[Female VO] In 1884 John Wesley Powell established a program for mapping the nation and helped define a new frontier. Over the next 125 years, mapping methods changed as the use and technology matured. Evolving from field sketching and manual cartography to producing paper maps, then modernizing to digital mapping using the latest geospatial technologies.

[Allen Carrol, National Geographic Society] Maps are the heart and soul of what we do here, at National Geographic. We were founded in 1888 and almost from the very beginning we worked closely with the U.S. Geological Survey for accurate and authoritative base maps of our country. Now in digital form, maps are constantly changing and that’s a very exciting opportunity for us. We can take those data layers in The National map, things like roads, buildings and rivers and we can shape them and customize them and serve various audiences on new platforms in ways that we could never have imagined even just a few years ago.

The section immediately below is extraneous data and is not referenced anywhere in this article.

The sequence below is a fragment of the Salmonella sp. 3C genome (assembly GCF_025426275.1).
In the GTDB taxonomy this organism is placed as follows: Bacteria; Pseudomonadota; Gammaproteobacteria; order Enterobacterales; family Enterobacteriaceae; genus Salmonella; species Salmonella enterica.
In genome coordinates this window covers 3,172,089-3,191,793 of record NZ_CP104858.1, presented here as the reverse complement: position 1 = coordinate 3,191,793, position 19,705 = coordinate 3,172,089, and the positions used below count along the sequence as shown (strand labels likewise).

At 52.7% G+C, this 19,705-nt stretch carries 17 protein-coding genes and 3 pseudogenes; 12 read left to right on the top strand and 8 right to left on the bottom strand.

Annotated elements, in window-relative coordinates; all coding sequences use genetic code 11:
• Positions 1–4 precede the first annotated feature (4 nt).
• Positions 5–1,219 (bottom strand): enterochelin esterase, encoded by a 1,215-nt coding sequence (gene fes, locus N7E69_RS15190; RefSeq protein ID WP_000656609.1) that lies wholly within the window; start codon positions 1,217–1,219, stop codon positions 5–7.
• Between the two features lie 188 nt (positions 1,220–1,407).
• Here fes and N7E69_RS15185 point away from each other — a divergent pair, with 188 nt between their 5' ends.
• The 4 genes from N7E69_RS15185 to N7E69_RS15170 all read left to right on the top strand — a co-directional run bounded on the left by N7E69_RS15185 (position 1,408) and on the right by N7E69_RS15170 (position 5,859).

[Female VO] Born from the digital revolution is The National Map. Today The National Map is everywhere.

Text fly-ins: -- based on data from US Geological Survey-Google Maps

-- New generation of digital topographic maps-Directions Magazine

-- archived imagery and maps provided by US Geological Survey-TerraServer USA

-- including ”imagery: US Geological Survey”-Google Earth

When you see computer simulations of the earth’s surface, you are likely looking at data from The National Map.

Text fly-ins: -- compiled from best available sources including the US Geological Survey”-ESRI

It’s fundamental data; It’s familiar information we use every day and may not even know it.